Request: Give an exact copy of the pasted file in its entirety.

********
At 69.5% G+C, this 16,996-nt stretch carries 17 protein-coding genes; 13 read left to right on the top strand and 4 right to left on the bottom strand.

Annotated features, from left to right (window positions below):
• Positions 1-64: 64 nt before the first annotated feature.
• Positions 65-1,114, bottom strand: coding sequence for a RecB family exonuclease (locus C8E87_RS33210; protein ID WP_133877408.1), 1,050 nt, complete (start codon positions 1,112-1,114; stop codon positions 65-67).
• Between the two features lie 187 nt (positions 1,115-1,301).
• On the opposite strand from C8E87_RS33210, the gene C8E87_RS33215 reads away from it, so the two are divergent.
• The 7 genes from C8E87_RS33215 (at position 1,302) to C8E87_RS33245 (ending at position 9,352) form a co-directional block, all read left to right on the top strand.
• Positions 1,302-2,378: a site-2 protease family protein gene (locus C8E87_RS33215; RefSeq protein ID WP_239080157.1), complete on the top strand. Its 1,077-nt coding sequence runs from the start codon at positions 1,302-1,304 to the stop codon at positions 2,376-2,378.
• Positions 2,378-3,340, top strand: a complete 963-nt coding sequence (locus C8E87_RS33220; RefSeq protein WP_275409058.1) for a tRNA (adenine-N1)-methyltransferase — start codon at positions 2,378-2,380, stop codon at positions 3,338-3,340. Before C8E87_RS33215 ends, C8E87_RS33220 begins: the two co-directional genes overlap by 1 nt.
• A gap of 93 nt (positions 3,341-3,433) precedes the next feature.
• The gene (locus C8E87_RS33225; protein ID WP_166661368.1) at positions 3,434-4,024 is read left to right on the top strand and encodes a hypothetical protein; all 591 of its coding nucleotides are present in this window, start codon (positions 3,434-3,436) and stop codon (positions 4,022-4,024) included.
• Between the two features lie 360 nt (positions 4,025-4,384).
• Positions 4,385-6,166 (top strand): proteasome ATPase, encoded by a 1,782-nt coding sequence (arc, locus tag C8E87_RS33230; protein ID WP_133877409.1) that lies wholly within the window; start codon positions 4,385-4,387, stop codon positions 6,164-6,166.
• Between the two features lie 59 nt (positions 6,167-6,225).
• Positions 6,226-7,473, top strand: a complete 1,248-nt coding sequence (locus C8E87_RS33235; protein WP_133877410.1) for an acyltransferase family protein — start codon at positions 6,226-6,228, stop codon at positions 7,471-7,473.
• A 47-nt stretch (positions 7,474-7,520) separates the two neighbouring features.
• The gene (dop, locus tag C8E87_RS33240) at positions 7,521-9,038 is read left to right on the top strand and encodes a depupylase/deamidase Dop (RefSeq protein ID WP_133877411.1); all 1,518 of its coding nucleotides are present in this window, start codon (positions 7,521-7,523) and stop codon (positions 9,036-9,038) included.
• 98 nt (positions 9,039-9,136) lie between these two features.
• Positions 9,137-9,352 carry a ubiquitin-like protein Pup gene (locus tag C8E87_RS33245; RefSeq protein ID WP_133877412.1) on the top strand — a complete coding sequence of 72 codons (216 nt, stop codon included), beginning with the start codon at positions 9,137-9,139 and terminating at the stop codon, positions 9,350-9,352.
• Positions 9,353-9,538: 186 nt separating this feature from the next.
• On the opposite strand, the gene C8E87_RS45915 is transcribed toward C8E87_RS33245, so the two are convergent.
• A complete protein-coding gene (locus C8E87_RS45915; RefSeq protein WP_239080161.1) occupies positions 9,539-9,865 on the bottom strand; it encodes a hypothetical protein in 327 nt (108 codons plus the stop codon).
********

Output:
At 69.5% G+C, this 16,996-nt stretch carries 17 protein-coding genes; 13 read left to right on the top strand and 4 right to left on the bottom strand.

Annotated features, from left to right (window positions below):
• Positions 1-64: 64 nt before the first annotated feature.
• Positions 65-1,114, bottom strand: coding sequence for a RecB family exonuclease (locus C8E87_RS33210; protein ID WP_133877408.1), 1,050 nt, complete (start codon positions 1,112-1,114; stop codon positions 65-67).
• Between the two features lie 187 nt (positions 1,115-1,301).
• On the opposite strand from C8E87_RS33210, the gene C8E87_RS33215 reads away from it, so the two are divergent.
• The 7 genes from C8E87_RS33215 (at position 1,302) to C8E87_RS33245 (ending at position 9,352) form a co-directional block, all read left to right on the top strand.
• Positions 1,302-2,378: a site-2 protease family protein gene (locus C8E87_RS33215; RefSeq protein ID WP_239080157.1), complete on the top strand. Its 1,077-nt coding sequence runs from the start codon at positions 1,302-1,304 to the stop codon at positions 2,376-2,378.
• Positions 2,378-3,340, top strand: a complete 963-nt coding sequence (locus C8E87_RS33220; RefSeq protein WP_275409058.1) for a tRNA (adenine-N1)-methyltransferase — start codon at positions 2,378-2,380, stop codon at positions 3,338-3,340. Before C8E87_RS33215 ends, C8E87_RS33220 begins: the two co-directional genes overlap by 1 nt.
• A gap of 93 nt (positions 3,341-3,433) precedes the next feature.
• The gene (locus C8E87_RS33225; protein ID WP_166661368.1) at positions 3,434-4,024 is read left to right on the top strand and encodes a hypothetical protein; all 591 of its coding nucleotides are present in this window, start codon (positions 3,434-3,436) and stop codon (positions 4,022-4,024) included.
• Between the two features lie 360 nt (positions 4,025-4,384).
• Positions 4,385-6,166 (top strand): proteasome ATPase, encoded by a 1,782-nt coding sequence (arc, locus tag C8E87_RS33230; protein ID WP_133877409.1) that lies wholly within the window; start codon positions 4,385-4,387, stop codon positions 6,164-6,166.
• Between the two features lie 59 nt (positions 6,167-6,225).
• Positions 6,226-7,473, top strand: a complete 1,248-nt coding sequence (locus C8E87_RS33235; protein WP_133877410.1) for an acyltransferase family protein — start codon at positions 6,226-6,228, stop codon at positions 7,471-7,473.
• A 47-nt stretch (positions 7,474-7,520) separates the two neighbouring features.
• The gene (dop, locus tag C8E87_RS33240) at positions 7,521-9,038 is read left to right on the top strand and encodes a depupylase/deamidase Dop (RefSeq protein ID WP_133877411.1); all 1,518 of its coding nucleotides are present in this window, start codon (positions 7,521-7,523) and stop codon (positions 9,036-9,038) included.
• 98 nt (positions 9,039-9,136) lie between these two features.
• Positions 9,137-9,352 carry a ubiquitin-like protein Pup gene (locus tag C8E87_RS33245; RefSeq protein ID WP_133877412.1) on the top strand — a complete coding sequence of 72 codons (216 nt, stop codon included), beginning with the start codon at positions 9,137-9,139 and terminating at the stop codon, positions 9,350-9,352.
• Positions 9,353-9,538: 186 nt separating this feature from the next.
• On the opposite strand, the gene C8E87_RS45915 is transcribed toward C8E87_RS33245, so the two are convergent.
• A complete protein-coding gene (locus C8E87_RS45915; RefSeq protein WP_239080161.1) occupies positions 9,539-9,865 on the bottom strand; it encodes a hypothetical protein in 327 nt (108 codons plus the stop codon).